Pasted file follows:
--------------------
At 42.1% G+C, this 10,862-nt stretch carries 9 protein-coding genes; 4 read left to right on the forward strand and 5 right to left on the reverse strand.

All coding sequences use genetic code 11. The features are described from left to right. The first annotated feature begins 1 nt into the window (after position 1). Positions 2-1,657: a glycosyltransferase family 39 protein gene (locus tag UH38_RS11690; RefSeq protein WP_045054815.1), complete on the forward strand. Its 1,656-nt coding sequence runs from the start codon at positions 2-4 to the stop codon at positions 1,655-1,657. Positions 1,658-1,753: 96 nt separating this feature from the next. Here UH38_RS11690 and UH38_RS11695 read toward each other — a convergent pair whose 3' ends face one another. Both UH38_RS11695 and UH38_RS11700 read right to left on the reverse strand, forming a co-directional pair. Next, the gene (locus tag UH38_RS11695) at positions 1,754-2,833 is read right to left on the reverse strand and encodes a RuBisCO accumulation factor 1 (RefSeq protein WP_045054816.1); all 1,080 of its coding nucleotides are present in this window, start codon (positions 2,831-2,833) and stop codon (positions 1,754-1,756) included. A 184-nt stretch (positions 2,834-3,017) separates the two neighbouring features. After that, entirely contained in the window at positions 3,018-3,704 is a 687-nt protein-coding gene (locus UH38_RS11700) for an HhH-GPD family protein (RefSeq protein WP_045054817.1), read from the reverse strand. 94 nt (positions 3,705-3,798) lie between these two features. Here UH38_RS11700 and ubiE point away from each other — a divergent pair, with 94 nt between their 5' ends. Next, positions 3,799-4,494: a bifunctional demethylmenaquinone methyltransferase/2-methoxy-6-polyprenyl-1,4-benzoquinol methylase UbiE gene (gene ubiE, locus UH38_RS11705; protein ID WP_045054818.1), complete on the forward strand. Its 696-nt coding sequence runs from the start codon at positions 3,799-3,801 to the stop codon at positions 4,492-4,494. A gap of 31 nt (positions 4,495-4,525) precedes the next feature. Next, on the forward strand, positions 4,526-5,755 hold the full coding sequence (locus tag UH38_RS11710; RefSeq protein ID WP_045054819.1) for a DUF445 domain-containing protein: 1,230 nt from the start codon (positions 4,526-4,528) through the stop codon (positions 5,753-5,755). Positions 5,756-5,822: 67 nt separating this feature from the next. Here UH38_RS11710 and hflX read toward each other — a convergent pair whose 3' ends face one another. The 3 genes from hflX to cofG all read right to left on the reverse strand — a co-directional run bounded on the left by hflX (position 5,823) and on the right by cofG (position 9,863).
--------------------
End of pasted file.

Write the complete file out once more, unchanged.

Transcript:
At 42.1% G+C, this 10,862-nt stretch carries 9 protein-coding genes; 4 read left to right on the forward strand and 5 right to left on the reverse strand.

All coding sequences use genetic code 11. The features are described from left to right. The first annotated feature begins 1 nt into the window (after position 1). Positions 2-1,657: a glycosyltransferase family 39 protein gene (locus tag UH38_RS11690; RefSeq protein WP_045054815.1), complete on the forward strand. Its 1,656-nt coding sequence runs from the start codon at positions 2-4 to the stop codon at positions 1,655-1,657. Positions 1,658-1,753: 96 nt separating this feature from the next. Here UH38_RS11690 and UH38_RS11695 read toward each other — a convergent pair whose 3' ends face one another. Both UH38_RS11695 and UH38_RS11700 read right to left on the reverse strand, forming a co-directional pair. Next, the gene (locus tag UH38_RS11695) at positions 1,754-2,833 is read right to left on the reverse strand and encodes a RuBisCO accumulation factor 1 (RefSeq protein WP_045054816.1); all 1,080 of its coding nucleotides are present in this window, start codon (positions 2,831-2,833) and stop codon (positions 1,754-1,756) included. A 184-nt stretch (positions 2,834-3,017) separates the two neighbouring features. After that, entirely contained in the window at positions 3,018-3,704 is a 687-nt protein-coding gene (locus UH38_RS11700) for an HhH-GPD family protein (RefSeq protein WP_045054817.1), read from the reverse strand. 94 nt (positions 3,705-3,798) lie between these two features. Here UH38_RS11700 and ubiE point away from each other — a divergent pair, with 94 nt between their 5' ends. Next, positions 3,799-4,494: a bifunctional demethylmenaquinone methyltransferase/2-methoxy-6-polyprenyl-1,4-benzoquinol methylase UbiE gene (gene ubiE, locus UH38_RS11705; protein ID WP_045054818.1), complete on the forward strand. Its 696-nt coding sequence runs from the start codon at positions 3,799-3,801 to the stop codon at positions 4,492-4,494. A gap of 31 nt (positions 4,495-4,525) precedes the next feature. Next, on the forward strand, positions 4,526-5,755 hold the full coding sequence (locus tag UH38_RS11710; RefSeq protein ID WP_045054819.1) for a DUF445 domain-containing protein: 1,230 nt from the start codon (positions 4,526-4,528) through the stop codon (positions 5,753-5,755). Positions 5,756-5,822: 67 nt separating this feature from the next. Here UH38_RS11710 and hflX read toward each other — a convergent pair whose 3' ends face one another. The 3 genes from hflX to cofG all read right to left on the reverse strand — a co-directional run bounded on the left by hflX (position 5,823) and on the right by cofG (position 9,863).